One of my favorite biblical people is Joseph (Genesis 37-50).
Because of his youthful arrogance and being Jacob’s favorite son, his older brothers first wanted to kill him, but instead sold him into slavery.
He endured many a hardship since, but in the end wielded power second only to Egypt’s Pharaoh. No matter what Joseph endured, he did so worshiping God.
I wish I could say I do the same. I tend to whine when life doesn’t go my way, especially where writing is concerned. I point out all my hard work and say, “Why does success continue to elude me?” I work and work, I study until my eyes blur, and still it’s not enough.
Maybe it’s my definition of success that needs re-evaluation.
So often I focus only on the goal – to see my novels on a bookstore shelf. Yet when I approach editors and agents, they tell me either I need to polish my writing even more, or it’s not saleable. Didn’t God give me the story and the desire to write it? Does he not want people to read the story? After all, every time I think about giving up, he pushes me forward.
He also reminds me of Joseph. It’s not always about the goal, but the knowledge and wisdom gained during the journey.
Joseph’s hardships are what prepared him for Pharaoh. He used what he learned as a slave and in prison to earn people’s trust and ended up saving Egypt from a seven-year famine. He also learned the value of humility and keeping faith in God no matter what his circumstances. Without his integrity and unswerving faith in God, he would not have survived.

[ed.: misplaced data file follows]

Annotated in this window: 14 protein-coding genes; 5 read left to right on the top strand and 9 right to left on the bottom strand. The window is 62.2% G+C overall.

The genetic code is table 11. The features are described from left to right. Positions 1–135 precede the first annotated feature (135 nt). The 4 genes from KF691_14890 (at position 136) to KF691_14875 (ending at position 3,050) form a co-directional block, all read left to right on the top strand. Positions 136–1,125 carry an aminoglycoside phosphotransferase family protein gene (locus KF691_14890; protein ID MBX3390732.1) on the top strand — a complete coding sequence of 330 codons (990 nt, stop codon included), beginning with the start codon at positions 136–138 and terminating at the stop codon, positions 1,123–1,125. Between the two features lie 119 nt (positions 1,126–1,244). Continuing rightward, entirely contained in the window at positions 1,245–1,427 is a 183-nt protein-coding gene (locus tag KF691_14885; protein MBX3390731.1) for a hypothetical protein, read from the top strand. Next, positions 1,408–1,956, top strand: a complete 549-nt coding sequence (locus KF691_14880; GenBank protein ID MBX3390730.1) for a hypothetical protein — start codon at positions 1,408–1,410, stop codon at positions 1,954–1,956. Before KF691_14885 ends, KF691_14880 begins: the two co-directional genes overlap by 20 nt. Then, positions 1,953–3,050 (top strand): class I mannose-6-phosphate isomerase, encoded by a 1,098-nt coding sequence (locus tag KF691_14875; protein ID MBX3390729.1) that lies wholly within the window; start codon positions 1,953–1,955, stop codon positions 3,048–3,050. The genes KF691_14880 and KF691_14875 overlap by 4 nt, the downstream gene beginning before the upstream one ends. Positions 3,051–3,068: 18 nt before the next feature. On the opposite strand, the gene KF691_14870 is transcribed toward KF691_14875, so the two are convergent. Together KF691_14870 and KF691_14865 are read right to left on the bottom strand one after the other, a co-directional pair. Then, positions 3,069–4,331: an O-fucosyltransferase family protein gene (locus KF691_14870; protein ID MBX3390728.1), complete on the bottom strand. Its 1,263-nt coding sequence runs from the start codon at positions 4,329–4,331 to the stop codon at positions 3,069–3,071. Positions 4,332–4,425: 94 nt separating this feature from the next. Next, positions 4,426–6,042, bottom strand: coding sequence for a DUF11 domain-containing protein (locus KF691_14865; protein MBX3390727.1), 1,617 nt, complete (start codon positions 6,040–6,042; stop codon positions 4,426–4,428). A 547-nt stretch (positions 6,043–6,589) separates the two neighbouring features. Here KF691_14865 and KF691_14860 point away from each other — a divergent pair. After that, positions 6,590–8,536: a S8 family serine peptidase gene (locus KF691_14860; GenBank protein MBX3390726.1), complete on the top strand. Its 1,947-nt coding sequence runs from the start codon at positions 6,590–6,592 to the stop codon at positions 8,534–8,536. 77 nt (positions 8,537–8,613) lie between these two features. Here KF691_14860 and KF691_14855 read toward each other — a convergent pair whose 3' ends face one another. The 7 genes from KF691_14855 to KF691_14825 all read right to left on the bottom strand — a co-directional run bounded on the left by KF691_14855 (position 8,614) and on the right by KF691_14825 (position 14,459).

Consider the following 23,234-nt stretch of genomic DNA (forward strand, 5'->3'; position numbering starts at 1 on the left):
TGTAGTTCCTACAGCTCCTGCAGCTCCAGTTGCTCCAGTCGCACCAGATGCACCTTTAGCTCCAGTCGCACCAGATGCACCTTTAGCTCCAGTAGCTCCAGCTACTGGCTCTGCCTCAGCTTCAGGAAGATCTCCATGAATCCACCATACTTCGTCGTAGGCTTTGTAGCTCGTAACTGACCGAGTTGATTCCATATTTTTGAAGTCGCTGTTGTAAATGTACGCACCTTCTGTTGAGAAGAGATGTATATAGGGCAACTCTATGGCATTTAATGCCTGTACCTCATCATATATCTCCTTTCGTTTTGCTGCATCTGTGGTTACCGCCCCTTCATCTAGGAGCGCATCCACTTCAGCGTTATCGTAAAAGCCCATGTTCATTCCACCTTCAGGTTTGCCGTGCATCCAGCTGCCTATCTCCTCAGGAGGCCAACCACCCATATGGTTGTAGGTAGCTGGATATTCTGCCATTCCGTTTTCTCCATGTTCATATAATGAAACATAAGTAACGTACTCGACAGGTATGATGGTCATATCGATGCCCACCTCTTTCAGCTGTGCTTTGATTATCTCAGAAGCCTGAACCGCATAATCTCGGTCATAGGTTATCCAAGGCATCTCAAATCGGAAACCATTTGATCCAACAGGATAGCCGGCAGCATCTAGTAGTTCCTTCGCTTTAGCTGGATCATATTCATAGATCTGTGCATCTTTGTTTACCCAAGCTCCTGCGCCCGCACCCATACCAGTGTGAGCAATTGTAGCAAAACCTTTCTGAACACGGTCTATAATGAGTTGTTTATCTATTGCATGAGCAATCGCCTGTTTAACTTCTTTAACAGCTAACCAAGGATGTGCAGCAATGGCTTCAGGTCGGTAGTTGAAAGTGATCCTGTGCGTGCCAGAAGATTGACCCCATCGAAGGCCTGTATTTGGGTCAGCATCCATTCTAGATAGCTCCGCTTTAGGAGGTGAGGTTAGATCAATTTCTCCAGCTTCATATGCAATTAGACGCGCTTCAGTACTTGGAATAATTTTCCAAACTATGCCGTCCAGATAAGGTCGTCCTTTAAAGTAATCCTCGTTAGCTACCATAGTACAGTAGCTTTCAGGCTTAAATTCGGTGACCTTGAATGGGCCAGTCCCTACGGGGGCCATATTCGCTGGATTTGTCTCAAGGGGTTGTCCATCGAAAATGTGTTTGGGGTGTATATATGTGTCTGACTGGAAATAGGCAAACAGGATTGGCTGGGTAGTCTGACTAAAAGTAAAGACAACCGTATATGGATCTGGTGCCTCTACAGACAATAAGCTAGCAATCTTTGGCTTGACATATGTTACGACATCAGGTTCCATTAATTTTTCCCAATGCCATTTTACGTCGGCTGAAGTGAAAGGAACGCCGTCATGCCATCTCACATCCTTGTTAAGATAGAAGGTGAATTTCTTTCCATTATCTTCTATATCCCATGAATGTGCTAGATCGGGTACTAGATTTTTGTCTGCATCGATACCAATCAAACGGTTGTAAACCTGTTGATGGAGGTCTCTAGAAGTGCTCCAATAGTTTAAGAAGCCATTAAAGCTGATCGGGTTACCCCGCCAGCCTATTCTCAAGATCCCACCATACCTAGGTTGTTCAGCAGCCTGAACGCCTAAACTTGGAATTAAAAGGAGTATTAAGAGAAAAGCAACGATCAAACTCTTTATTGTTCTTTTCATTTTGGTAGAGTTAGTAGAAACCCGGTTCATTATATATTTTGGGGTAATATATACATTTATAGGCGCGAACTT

During my devotion time I will continue to study and contemplate Joseph’s life. I want to be able to enjoy and appreciate the journey God forged for me. Though my goals are important, what God wants to teach me takes precedence.
In looking back, when I first began writing my novel now almost seven years ago, within those years I learned more about the craft. All my writing has improved immeasurably since. God asking me to wait tells me to continue to study and make my writing shine even more. To wait doesn’t mean to sit around, but to continue to work towards God’s goals.
I just realized from the previous sentence I need to focus less on me, and more on God. How I reach my goals isn’t my doing, but God’s. I must remember to trust God’s wisdom, and when he tells me I’m not ready for something, I’m not.
To work as I wait is a far better use of my time than complaining about it.